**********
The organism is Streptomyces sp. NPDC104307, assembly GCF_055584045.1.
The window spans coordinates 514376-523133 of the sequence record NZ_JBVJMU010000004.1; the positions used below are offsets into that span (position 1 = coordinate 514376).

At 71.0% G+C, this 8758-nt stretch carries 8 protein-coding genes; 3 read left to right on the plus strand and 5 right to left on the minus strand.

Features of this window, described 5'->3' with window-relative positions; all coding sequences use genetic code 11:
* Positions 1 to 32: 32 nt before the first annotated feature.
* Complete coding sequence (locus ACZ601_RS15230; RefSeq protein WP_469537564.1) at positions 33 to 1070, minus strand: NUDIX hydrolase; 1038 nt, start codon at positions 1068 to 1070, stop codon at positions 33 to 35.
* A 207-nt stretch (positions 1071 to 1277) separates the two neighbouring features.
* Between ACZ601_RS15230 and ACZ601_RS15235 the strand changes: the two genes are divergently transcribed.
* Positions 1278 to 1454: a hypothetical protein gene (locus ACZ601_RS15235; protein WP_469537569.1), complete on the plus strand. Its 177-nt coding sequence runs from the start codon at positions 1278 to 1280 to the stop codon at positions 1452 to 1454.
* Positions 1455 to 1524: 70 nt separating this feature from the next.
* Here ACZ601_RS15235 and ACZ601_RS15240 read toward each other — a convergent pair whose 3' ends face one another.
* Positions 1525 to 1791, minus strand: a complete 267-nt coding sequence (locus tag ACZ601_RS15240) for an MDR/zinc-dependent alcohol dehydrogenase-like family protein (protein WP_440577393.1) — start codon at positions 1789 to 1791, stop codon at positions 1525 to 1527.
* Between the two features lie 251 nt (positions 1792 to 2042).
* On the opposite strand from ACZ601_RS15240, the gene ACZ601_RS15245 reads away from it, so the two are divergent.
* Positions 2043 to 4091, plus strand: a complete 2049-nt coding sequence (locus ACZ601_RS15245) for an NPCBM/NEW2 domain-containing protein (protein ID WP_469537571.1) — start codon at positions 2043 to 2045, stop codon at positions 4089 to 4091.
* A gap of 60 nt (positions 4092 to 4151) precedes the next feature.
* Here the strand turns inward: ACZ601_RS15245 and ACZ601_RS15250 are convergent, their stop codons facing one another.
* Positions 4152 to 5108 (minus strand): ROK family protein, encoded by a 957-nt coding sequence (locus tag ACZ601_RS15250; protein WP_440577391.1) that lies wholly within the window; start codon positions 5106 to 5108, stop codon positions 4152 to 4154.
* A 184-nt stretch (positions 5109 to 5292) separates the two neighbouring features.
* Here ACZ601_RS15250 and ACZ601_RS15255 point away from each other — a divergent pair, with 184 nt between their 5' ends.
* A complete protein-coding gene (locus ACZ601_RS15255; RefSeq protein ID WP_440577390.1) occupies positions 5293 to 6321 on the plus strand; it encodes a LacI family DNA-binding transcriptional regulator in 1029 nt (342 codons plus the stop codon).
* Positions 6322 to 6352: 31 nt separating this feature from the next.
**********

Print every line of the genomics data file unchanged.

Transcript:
The organism is Streptomyces sp. NPDC104307, assembly GCF_055584045.1.
The window spans coordinates 514376-523133 of the sequence record NZ_JBVJMU010000004.1; the positions used below are offsets into that span (position 1 = coordinate 514376).

At 71.0% G+C, this 8758-nt stretch carries 8 protein-coding genes; 3 read left to right on the plus strand and 5 right to left on the minus strand.

Features of this window, described 5'->3' with window-relative positions; all coding sequences use genetic code 11:
* Positions 1 to 32: 32 nt before the first annotated feature.
* Complete coding sequence (locus ACZ601_RS15230; RefSeq protein WP_469537564.1) at positions 33 to 1070, minus strand: NUDIX hydrolase; 1038 nt, start codon at positions 1068 to 1070, stop codon at positions 33 to 35.
* A 207-nt stretch (positions 1071 to 1277) separates the two neighbouring features.
* Between ACZ601_RS15230 and ACZ601_RS15235 the strand changes: the two genes are divergently transcribed.
* Positions 1278 to 1454: a hypothetical protein gene (locus ACZ601_RS15235; protein WP_469537569.1), complete on the plus strand. Its 177-nt coding sequence runs from the start codon at positions 1278 to 1280 to the stop codon at positions 1452 to 1454.
* Positions 1455 to 1524: 70 nt separating this feature from the next.
* Here ACZ601_RS15235 and ACZ601_RS15240 read toward each other — a convergent pair whose 3' ends face one another.
* Positions 1525 to 1791, minus strand: a complete 267-nt coding sequence (locus tag ACZ601_RS15240) for an MDR/zinc-dependent alcohol dehydrogenase-like family protein (protein WP_440577393.1) — start codon at positions 1789 to 1791, stop codon at positions 1525 to 1527.
* Between the two features lie 251 nt (positions 1792 to 2042).
* On the opposite strand from ACZ601_RS15240, the gene ACZ601_RS15245 reads away from it, so the two are divergent.
* Positions 2043 to 4091, plus strand: a complete 2049-nt coding sequence (locus ACZ601_RS15245) for an NPCBM/NEW2 domain-containing protein (protein ID WP_469537571.1) — start codon at positions 2043 to 2045, stop codon at positions 4089 to 4091.
* A gap of 60 nt (positions 4092 to 4151) precedes the next feature.
* Here the strand turns inward: ACZ601_RS15245 and ACZ601_RS15250 are convergent, their stop codons facing one another.
* Positions 4152 to 5108 (minus strand): ROK family protein, encoded by a 957-nt coding sequence (locus tag ACZ601_RS15250; protein WP_440577391.1) that lies wholly within the window; start codon positions 5106 to 5108, stop codon positions 4152 to 4154.
* A 184-nt stretch (positions 5109 to 5292) separates the two neighbouring features.
* Here ACZ601_RS15250 and ACZ601_RS15255 point away from each other — a divergent pair, with 184 nt between their 5' ends.
* A complete protein-coding gene (locus ACZ601_RS15255; RefSeq protein ID WP_440577390.1) occupies positions 5293 to 6321 on the plus strand; it encodes a LacI family DNA-binding transcriptional regulator in 1029 nt (342 codons plus the stop codon).
* Positions 6322 to 6352: 31 nt separating this feature from the next.